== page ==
They sat in a large circle, 11 die-hard Democrats, weighing the fate of California Sen. Dianne Feinstein and Supreme Court Justice Stephen G. Breyer — ages 88 and 82, respectively.
It was a jury of their peers. The youngest was 75, the oldest 89.
They came from various backgrounds, in business, education and government. One had been a social worker, another a paralegal, a third a civil servant.
All, save one, had retired. All for different reasons. Burnout. Health issues. A wish to travel more.
Virtually all agreed it was time for Feinstein and Breyer to do the same — quit and relinquish their power — and each member of the Democrats of Rossmoor Club gave the same rationale: for the good of the country.
“If Feinstein were thinking the way we’d like her to think,” said Jim Ware, 78, “she’d be looking at, ‘How can I bring in someone who has more energy to do this than I do?’”
“This is our opportunity,” Karl Livengood, 82, said of Breyer stepping down, saying it would give President Biden the chance to name a younger successor who could serve a good deal longer on the court.
Age has nothing to do with it, the Democratic activists insisted. It was a matter of urgency and a question of who might replace the two octogenarians if they don’t leave soon.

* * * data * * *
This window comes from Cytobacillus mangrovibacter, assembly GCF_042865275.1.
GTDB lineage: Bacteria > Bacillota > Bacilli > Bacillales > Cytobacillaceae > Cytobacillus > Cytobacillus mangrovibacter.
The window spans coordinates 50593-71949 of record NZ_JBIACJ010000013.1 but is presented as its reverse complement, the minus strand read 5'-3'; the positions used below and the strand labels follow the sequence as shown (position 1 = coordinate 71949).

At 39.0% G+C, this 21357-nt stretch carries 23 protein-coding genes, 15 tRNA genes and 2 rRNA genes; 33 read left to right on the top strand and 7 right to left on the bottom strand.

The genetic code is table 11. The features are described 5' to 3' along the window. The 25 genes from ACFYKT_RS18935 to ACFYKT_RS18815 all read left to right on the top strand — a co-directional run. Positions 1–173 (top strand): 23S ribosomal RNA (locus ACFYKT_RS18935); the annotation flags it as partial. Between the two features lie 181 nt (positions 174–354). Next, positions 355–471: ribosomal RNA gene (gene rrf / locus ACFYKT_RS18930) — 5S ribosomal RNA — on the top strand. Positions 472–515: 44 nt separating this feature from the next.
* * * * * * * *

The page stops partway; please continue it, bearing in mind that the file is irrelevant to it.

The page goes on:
With insurrectionists overrunning the Capitol and poor losers challenging the country’s foundational principles, “This is a dangerous time,” said Gil Peterson, 78.
Feinstein, the oldest member of the Senate, observed her birthday Tuesday, an occasion marked by news accounts that noted her accumulation of years, occasional mental lapses and increased estrangement from liberals in the Democratic Party. The latest provocation came last week, when Feinstein told Forbes magazine she saw no need to end the Senate filibuster to pass voting rights legislation, as she sees no peril to democracy in this moment.
“What does she think is going on?” Andrea Gourdine, 76, said acidly. “It’s like, ‘Hello?’”
Breyer is subject to the usual retirement speculation that comes at the end of a Supreme Court term, heightened this time by the narrow window many see for Biden to push a nominee through the Senate while Democrats enjoy at least nominal control.
“As much as I loved her all those years, I’m really mad at RBG,” Alice King, 77, said of liberal Justice Ruth Bader Ginsburg, who stayed on the court until her death last September at age 87. Her passing allowed President Trump to replace her with the conservative Amy Coney Barrett, who is 49.
“Nobody’s gonna live forever,” King said. “I really thought it was hubris.”
The small discussion group came together in Jim and Cindy Wares’ townhouse, high up in a 55-and-older community in the East Bay hills, where the strong opinions offered a stark contrast to the tranquil setting.
This was no collection of restless youth, eager to shove their elders aside. Many spent decades in their careers and came to the inevitable point of asking whether they still had something to offer, or should be replaced by someone younger and fresher. Most answered that question by working into their 70s, and even their 80s.
To a person, they opposed any sort of mandatory retirement age.
“I think we all have something to contribute, if we’re able,” said Peterson, who left the medical device field in his mid-60s only after facing his fifth bout with cancer.